I found the performance of the Realme X3 SuperZoom more interesting in terms of zoom. But this smartphone has a dedicated periscope telephoto lens, unlike the OnePlus Nord. Note also that the photos below were taken at the end of the day, as the sun was setting.
But look how dynamic range takes its grade as soon as you zoom. The trees are almost completely drowned in the shadows.
OnePlus has also equipped its OnePlus Nord with a 5MP depth sensor and a 2MP macro sensor. These last two are quite anecdotal for my personal use, I must admit. And their concrete utility is rarely demonstrated in practice as explained in the article below.
We are also entitled to a 48MP mode, which allows you to take photos in full format without going through pixel binning (four pixels in one). This makes it possible to display more details that are visible when the image is enlarged (as below) but everything remains totally dependent on good lighting conditions.
Finally, it’s a shame not to have integrated a dedicated telephoto lens which, on the OnePlus of 2020, remains reserved for the OnePlus 8 Pro. Despite this, the OnePlus Nord’s camera allows enough versatility for consumer use. But we cannot say that this is a photo experience worthy of a flagship.
In any case, at €399, I don’t see a cheaper smartphone or at the same price that offers superior performance, apart from the Google Pixel 3a but which does not have much more to offer, unlike the OnePlus Nord.
The power of the Snapdragon 765G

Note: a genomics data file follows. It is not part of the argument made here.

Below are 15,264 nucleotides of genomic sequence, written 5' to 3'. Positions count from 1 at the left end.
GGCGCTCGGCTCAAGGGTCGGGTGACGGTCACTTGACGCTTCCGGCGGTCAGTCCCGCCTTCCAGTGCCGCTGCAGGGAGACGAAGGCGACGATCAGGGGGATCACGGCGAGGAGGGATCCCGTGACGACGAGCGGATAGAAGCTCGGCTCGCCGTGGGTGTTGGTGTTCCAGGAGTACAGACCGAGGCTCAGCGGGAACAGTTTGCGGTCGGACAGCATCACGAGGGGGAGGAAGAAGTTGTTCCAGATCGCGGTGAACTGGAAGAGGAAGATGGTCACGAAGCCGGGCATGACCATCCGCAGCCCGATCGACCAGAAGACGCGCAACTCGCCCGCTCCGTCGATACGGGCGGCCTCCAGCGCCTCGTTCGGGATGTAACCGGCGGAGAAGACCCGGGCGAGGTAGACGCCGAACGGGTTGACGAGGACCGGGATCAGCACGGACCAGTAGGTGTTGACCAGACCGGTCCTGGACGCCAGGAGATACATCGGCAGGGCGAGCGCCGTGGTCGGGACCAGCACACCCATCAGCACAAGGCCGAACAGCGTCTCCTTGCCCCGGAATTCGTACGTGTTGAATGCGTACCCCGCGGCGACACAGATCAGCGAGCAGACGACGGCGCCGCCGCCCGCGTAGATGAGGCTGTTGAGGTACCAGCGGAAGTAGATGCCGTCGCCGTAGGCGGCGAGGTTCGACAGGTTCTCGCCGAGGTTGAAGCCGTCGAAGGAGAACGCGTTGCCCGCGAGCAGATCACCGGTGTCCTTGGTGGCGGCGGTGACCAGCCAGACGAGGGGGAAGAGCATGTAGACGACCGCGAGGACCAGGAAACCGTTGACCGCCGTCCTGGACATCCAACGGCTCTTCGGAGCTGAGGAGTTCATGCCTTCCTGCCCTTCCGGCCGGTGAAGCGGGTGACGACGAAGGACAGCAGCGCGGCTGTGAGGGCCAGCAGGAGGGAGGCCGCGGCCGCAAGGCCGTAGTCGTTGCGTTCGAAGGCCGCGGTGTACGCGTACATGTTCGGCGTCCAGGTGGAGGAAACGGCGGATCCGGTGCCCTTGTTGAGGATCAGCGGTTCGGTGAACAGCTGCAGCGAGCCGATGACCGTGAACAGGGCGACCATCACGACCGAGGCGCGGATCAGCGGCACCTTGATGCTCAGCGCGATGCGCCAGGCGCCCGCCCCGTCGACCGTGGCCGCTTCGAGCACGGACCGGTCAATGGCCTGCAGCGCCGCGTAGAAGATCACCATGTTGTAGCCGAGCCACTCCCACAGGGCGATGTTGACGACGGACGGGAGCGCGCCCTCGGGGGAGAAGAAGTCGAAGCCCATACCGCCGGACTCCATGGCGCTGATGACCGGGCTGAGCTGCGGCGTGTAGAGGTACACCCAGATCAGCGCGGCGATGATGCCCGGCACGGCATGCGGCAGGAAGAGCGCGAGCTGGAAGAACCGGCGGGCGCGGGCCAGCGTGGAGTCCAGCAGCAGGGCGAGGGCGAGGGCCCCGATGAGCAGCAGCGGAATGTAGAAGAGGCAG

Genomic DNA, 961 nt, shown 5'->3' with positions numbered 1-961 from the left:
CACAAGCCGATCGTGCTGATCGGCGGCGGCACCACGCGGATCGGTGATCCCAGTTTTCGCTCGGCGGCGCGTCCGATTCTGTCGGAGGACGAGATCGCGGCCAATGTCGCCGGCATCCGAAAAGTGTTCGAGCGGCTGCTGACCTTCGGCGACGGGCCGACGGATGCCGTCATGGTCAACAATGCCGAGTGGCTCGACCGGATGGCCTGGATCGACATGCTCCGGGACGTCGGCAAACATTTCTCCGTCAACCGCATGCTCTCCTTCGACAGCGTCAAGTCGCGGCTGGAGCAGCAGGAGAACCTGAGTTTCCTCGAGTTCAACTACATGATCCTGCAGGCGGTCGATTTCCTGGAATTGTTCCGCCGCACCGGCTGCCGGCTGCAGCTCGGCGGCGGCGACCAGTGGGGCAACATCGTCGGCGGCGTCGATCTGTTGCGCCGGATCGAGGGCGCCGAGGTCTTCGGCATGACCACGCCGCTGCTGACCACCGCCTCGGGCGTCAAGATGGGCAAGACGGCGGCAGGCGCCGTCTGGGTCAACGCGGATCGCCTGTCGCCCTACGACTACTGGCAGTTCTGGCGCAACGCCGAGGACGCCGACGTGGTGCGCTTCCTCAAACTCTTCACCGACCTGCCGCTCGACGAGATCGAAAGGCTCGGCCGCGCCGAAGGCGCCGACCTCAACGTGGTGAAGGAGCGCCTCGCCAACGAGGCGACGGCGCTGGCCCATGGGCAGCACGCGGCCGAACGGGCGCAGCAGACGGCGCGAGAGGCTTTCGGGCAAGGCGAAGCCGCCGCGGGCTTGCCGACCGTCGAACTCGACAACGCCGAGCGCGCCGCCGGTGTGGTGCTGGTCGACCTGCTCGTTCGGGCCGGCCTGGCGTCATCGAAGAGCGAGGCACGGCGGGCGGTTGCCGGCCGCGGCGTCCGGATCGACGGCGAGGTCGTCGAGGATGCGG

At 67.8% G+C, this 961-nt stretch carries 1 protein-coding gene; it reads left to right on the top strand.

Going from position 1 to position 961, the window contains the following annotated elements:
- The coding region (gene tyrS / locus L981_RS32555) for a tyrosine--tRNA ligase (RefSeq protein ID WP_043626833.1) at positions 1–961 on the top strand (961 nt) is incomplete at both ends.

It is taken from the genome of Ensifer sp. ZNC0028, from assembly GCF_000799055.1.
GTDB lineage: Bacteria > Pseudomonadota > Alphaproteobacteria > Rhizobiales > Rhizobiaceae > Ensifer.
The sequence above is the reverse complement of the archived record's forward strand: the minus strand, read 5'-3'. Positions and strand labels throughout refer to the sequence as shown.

“Release the dragon”, shouts OnePlus in its press release. Let’s calm down anyway. As premium as Qualcomm wants to present it, the Snapdragon 765G does not behave, according to our tests on other models, like a truly high-end processor.
This premium mid-range side alone sums up the philosophy of the OnePlus Nord. Offer as much as possible with limited means. During my first gaming sessions, the OnePlus Nord behaved quite efficiently. I was able to run my fairly resource-intensive games like Call of Duty Mobile with the graphics in high.
OnePlus Nord benchmark comparison:
|LG Velvet (765G)||Motorola Moto Edge (765G)||OnePlus Nord (765G)|
|3D Mark Sling Shot Extreme ES 3.1||3001||3023||3219|
|3D Mark Sling Shot Vulkan||2787||2800||3002|
|3D Mark Sling Shot ES 3.0||3984||4313||4425|
|Geekbench 5 (Simple / Multi)||536 / 1852||587 / 1849||605 / 1936|
We obviously find the gaming mode of OnePlus as well as the Fnatic mode (a gaming mode +), supposed to boost performance. As these benchmarks show, the OnePlus Nord does slightly better than its competitors equipped with the same SoC (it also has more RAM).